CDC Changes Mask Guidance Based on Local Risk Levels

This is broken down into counties that are either high, medium, or low level categories. Many areas of the US are able to go without masks.

The Centers for Disease Control and Prevention (CDC) announced its updated mask guidance based on the state county people live in and the incidence rates there.

CDC is now recommending people should only wear masks if the state county they live in is considered a "high" county. The agency has labeled this as the COVID-19 Community Level and has broken the individual counties into high, medium, and low levels.

The criteria takes into account the amount of cases, hospitalizations, and local hospital capacity. The emphasis is on trying to not overburden local areas and yet also acknowledge that it has been 2 years since the start of the pandemic next month.

Levels and Guidance

CDC is recommending the following for each of the levels:

  • People who live in what is considered a high county are advised to wear a mask indoors.
  • People who live in what is considered a medium county, and are at a high-risk for severe disease, are advised to talk with their provider about whether they need to wear a mask and take other precautions.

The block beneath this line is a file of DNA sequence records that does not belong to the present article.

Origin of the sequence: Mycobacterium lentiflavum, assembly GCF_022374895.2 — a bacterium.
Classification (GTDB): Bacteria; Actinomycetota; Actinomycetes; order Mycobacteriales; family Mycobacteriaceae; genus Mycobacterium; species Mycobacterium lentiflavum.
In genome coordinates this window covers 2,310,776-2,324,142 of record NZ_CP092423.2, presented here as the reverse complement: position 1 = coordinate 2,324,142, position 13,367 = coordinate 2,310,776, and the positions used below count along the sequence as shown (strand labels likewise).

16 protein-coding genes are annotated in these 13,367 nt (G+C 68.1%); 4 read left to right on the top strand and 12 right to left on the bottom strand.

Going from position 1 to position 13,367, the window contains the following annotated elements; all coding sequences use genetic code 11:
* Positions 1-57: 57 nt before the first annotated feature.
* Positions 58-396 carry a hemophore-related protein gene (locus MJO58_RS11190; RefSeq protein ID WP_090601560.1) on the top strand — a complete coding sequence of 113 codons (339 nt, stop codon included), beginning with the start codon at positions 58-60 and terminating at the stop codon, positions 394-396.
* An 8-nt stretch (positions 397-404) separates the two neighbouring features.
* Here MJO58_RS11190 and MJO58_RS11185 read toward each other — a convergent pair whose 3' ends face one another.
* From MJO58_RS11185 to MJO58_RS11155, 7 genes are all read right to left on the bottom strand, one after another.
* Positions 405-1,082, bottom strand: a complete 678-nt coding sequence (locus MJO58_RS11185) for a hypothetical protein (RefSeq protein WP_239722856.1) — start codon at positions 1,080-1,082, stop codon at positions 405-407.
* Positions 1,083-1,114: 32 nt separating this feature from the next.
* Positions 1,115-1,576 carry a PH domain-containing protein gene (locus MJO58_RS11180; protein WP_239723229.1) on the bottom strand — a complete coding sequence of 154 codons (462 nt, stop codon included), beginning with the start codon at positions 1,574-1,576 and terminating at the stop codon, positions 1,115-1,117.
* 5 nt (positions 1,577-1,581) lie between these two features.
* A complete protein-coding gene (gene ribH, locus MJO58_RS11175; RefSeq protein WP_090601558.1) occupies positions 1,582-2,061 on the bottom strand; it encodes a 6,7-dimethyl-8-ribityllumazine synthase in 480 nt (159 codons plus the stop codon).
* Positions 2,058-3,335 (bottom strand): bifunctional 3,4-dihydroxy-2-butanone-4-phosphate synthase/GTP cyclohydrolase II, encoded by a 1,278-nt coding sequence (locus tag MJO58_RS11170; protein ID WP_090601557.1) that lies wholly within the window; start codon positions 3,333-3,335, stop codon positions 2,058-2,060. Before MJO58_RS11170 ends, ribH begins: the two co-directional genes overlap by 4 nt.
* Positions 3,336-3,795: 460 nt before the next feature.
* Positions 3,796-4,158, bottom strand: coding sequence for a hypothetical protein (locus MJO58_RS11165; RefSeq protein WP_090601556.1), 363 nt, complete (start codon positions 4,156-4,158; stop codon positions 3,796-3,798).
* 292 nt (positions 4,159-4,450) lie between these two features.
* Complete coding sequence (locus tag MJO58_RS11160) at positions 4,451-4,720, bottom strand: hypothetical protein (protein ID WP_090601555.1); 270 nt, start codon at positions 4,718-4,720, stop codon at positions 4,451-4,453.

• People who live in what is considered a low county do not need to wear a mask.

On the CDC's guidance page, there is a color-coded map of the US with the individual counties detailed in either shades of orange (high levels), yellow (medium levels), or green (low levels) to illustrate where people live and what mask guidance is recommended.

Yesterday, CDC Director Rochelle Wallensky, MD, made it clear they are trying to balance public health needs with the public’s desire to get back to some sort of normalcy.

“Community metrics help determine when & where to reach for extra precautions, like masks and testing,” She tweeted.

“Moving forward, our approach will advise enhanced prevention efforts in communities with a high volume of severe illness and will also focus on protecting our healthcare systems from being overwhelmed,” she wrote in another tweet.

Cases have been decreasing significantly over the last few weeks, and there was a significant drop in the most recent weekly accounting for new cases. “As of February 16, 2022, the current 7-day moving average of daily new cases (121,665) decreased 43.0% compared with the previous 7-day moving average (213,625),” the CDC reported on its website.